TGIF. It is another Friday, and we figured it was another good opportunity to buy another stock for the weekend. The S&P might have just made another bottom on 1/20/16. We are only 2 days after the bottom, so who knows if it will hold or go back down. But dollar cost averaging or entire portfolio will keep us buying.
One way of looking at dividend stocks is to look at it like planting a tree. The day you plant it, the tree might only give you a few pieces of fruit. After 10 years of growing, the tree will produce a lot of fruit to eat. The best time to plant trees was 10 years ago, the next best time to plant one is today.
We don’t own any heavy equipment manufactures yet. There are several best of breed heavy equipment manufacturers, in their own categories. We are going to select the one in farming to keep with our tree analogy. The best in breed for farming is Deere (DE), but you might know them better as John Deere, the large green equipment you might see driving down the road.
We are starting with them because we always need food. With mining equipment, the commodity bubble could last for a while, but farms need to make more food every year. While they can put off buying new equipment, that will lead to pent-up demand. As for a mining, this will happen to, but we believe at a slower pace.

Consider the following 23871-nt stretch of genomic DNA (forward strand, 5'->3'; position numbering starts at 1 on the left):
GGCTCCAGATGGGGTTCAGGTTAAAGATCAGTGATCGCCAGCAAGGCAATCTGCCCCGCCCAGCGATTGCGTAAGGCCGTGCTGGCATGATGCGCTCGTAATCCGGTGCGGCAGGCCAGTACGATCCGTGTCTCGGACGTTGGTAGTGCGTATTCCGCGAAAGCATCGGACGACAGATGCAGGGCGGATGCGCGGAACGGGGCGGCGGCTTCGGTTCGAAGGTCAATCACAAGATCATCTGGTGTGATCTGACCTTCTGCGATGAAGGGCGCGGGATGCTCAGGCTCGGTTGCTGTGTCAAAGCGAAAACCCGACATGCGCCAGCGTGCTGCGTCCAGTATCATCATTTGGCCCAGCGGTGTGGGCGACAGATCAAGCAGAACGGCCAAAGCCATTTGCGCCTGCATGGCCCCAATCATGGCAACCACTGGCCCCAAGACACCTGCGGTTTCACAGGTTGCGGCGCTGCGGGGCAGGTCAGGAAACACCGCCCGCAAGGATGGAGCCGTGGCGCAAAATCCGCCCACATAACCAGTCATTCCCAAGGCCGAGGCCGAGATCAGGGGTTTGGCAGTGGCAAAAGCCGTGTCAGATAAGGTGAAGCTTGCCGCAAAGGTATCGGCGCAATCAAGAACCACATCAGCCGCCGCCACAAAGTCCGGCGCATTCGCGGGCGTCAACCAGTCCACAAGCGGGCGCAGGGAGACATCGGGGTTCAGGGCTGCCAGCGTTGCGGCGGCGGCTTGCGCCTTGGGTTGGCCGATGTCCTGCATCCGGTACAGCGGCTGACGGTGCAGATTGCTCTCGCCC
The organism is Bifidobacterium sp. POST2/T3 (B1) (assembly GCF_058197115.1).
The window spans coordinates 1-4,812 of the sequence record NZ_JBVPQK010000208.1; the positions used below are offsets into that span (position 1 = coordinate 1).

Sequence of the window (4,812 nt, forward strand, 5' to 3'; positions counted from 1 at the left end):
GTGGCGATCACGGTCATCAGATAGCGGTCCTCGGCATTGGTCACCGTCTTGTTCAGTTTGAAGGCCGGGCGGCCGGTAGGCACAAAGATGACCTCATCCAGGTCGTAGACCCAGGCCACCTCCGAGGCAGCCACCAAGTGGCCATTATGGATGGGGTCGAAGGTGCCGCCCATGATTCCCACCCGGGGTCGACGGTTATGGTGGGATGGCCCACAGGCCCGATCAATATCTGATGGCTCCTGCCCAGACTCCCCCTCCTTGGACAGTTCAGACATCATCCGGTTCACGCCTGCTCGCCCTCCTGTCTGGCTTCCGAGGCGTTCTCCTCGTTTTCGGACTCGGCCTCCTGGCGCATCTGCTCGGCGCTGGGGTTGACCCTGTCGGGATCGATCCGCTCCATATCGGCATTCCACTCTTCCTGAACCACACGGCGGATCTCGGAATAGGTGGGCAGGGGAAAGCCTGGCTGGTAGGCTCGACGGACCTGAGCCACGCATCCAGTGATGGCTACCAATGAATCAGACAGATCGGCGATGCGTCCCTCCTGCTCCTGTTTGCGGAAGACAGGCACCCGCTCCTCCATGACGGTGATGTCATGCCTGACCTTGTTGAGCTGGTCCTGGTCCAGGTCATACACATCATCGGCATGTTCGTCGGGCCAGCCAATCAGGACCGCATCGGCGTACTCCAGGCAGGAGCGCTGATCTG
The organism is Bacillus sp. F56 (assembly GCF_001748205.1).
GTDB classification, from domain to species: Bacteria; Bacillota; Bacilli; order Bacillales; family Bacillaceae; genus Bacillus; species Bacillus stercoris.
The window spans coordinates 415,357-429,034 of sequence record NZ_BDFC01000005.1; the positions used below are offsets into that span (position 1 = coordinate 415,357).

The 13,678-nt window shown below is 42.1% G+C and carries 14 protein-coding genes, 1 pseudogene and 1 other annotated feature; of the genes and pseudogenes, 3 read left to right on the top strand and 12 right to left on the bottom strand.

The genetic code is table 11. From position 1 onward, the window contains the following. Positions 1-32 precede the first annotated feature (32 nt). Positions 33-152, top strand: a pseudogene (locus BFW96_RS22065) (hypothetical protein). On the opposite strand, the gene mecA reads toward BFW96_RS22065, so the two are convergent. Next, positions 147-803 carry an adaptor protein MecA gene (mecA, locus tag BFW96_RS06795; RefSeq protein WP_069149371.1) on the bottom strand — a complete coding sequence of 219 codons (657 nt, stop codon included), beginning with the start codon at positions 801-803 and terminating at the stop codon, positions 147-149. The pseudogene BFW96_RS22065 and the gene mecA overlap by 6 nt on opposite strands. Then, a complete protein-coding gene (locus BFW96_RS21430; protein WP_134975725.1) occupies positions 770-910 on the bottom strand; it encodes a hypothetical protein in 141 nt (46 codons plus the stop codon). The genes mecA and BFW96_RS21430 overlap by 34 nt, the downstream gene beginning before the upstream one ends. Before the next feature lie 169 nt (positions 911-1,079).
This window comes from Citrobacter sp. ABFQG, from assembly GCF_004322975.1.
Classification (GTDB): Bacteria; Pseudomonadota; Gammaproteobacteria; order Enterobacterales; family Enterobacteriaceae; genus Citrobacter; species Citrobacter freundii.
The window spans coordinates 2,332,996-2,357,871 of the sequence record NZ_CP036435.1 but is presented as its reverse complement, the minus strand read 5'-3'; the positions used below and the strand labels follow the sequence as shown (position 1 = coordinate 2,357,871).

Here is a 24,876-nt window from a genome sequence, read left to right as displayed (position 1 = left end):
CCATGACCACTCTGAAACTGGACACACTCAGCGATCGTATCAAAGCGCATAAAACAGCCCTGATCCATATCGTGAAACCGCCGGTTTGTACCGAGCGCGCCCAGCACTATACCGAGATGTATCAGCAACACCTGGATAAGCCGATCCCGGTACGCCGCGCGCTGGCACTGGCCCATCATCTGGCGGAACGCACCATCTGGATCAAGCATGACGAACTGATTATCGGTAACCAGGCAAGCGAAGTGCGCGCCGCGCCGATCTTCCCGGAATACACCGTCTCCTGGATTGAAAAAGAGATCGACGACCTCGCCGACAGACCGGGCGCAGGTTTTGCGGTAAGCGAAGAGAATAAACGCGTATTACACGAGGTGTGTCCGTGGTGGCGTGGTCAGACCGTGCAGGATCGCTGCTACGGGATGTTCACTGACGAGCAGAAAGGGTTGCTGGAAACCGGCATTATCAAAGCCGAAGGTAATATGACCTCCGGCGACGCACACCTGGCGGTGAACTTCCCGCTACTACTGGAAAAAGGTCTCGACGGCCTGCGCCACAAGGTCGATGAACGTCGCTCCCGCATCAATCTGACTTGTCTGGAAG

Currently, Deere (DE) is very cheap. The company is selling for less than their revenue, at a P/S ratio of .92. As a comparison, AT&T (T) sell for a 1.5 P/S ratio. Deere (DE) is much lower and cheaper. And I do realize that is like comparing apples and cell phones (coincidence, I think not). But Deere (DE) is selling for a 25% discount to its 52 week high and AT&T is only 3% off its own. Now we still like AT&T (T), but we also believe in diversification.
Another way to show Deere (DE) is cheap is it has a 3.2% dividend yield. If we would have bought at the 52 week high, we would only get a 2.4% Yield. That is a 33% pay raise. Also, they have paid and raised their dividend since 2004, and they have paid some dividend since at least 1971. The company has been in business since 1837.
With our growing trees example, we will compare it with Deere (DE). We could have bought 1 share for about $40 ten years ago, and today Deere (DE) would have doubled to $80. The dividend payment went way up from about $0.61 to $2.40 per share. That would have brought your YOC (yield on cost) to 6% today, double our 3% I just got it for today. On top of the stock doubling, your total dividends received over that time would be $15.56. That adds up to a 9% growth rate without even reinvesting the dividends. This is a tree I want to hold for the next 10 years, hopefully longer.
So we bought 4 shares at $303.51, including those commissions the tree elves keep charging us. We will start our farming career with $9.60 a year in dividend from Deere (DE). With our garden on the side of the house, we plan on them both working out. It will probably be a while before our dividends pay for one of those large green John Deere tractors, but our 300 Square foot garden probably does not need one. Although, we would be happy for someone to donate 1 to us.